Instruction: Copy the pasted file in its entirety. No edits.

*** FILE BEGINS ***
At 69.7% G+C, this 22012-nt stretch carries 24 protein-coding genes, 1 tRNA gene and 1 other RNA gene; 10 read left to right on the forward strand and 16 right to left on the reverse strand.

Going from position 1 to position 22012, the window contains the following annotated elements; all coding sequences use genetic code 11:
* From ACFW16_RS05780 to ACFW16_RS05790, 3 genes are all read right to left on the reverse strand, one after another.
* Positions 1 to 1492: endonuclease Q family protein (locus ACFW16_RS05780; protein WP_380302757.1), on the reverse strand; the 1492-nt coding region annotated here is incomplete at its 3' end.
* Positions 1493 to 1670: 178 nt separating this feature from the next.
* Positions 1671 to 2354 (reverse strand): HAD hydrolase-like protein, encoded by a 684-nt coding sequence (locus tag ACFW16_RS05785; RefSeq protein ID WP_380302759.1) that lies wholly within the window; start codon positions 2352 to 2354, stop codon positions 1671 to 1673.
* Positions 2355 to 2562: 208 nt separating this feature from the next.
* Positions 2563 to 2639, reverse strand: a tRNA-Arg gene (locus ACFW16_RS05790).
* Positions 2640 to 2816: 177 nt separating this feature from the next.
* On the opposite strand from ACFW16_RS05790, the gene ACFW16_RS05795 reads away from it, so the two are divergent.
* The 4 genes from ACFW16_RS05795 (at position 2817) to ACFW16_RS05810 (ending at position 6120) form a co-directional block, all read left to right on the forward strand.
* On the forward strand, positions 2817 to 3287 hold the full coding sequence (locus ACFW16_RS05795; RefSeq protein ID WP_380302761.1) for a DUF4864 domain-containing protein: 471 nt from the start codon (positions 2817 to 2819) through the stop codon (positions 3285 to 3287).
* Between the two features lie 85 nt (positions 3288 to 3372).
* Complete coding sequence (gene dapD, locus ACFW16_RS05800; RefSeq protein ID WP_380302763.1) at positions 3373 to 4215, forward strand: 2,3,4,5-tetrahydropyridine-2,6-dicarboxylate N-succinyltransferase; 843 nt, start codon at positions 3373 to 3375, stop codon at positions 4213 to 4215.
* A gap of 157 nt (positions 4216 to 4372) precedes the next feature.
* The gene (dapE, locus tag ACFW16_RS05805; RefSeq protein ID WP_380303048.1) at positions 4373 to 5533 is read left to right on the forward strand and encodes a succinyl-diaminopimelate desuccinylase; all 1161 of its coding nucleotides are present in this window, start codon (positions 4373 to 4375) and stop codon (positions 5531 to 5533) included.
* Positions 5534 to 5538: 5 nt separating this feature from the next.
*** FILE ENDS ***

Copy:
At 69.7% G+C, this 22012-nt stretch carries 24 protein-coding genes, 1 tRNA gene and 1 other RNA gene; 10 read left to right on the forward strand and 16 right to left on the reverse strand.

Going from position 1 to position 22012, the window contains the following annotated elements; all coding sequences use genetic code 11:
* From ACFW16_RS05780 to ACFW16_RS05790, 3 genes are all read right to left on the reverse strand, one after another.
* Positions 1 to 1492: endonuclease Q family protein (locus ACFW16_RS05780; protein WP_380302757.1), on the reverse strand; the 1492-nt coding region annotated here is incomplete at its 3' end.
* Positions 1493 to 1670: 178 nt separating this feature from the next.
* Positions 1671 to 2354 (reverse strand): HAD hydrolase-like protein, encoded by a 684-nt coding sequence (locus tag ACFW16_RS05785; RefSeq protein ID WP_380302759.1) that lies wholly within the window; start codon positions 2352 to 2354, stop codon positions 1671 to 1673.
* Positions 2355 to 2562: 208 nt separating this feature from the next.
* Positions 2563 to 2639, reverse strand: a tRNA-Arg gene (locus ACFW16_RS05790).
* Positions 2640 to 2816: 177 nt separating this feature from the next.
* On the opposite strand from ACFW16_RS05790, the gene ACFW16_RS05795 reads away from it, so the two are divergent.
* The 4 genes from ACFW16_RS05795 (at position 2817) to ACFW16_RS05810 (ending at position 6120) form a co-directional block, all read left to right on the forward strand.
* On the forward strand, positions 2817 to 3287 hold the full coding sequence (locus ACFW16_RS05795; RefSeq protein ID WP_380302761.1) for a DUF4864 domain-containing protein: 471 nt from the start codon (positions 2817 to 2819) through the stop codon (positions 3285 to 3287).
* Between the two features lie 85 nt (positions 3288 to 3372).
* Complete coding sequence (gene dapD, locus ACFW16_RS05800; RefSeq protein ID WP_380302763.1) at positions 3373 to 4215, forward strand: 2,3,4,5-tetrahydropyridine-2,6-dicarboxylate N-succinyltransferase; 843 nt, start codon at positions 3373 to 3375, stop codon at positions 4213 to 4215.
* A gap of 157 nt (positions 4216 to 4372) precedes the next feature.
* The gene (dapE, locus tag ACFW16_RS05805; RefSeq protein ID WP_380303048.1) at positions 4373 to 5533 is read left to right on the forward strand and encodes a succinyl-diaminopimelate desuccinylase; all 1161 of its coding nucleotides are present in this window, start codon (positions 4373 to 4375) and stop codon (positions 5531 to 5533) included.
* Positions 5534 to 5538: 5 nt separating this feature from the next.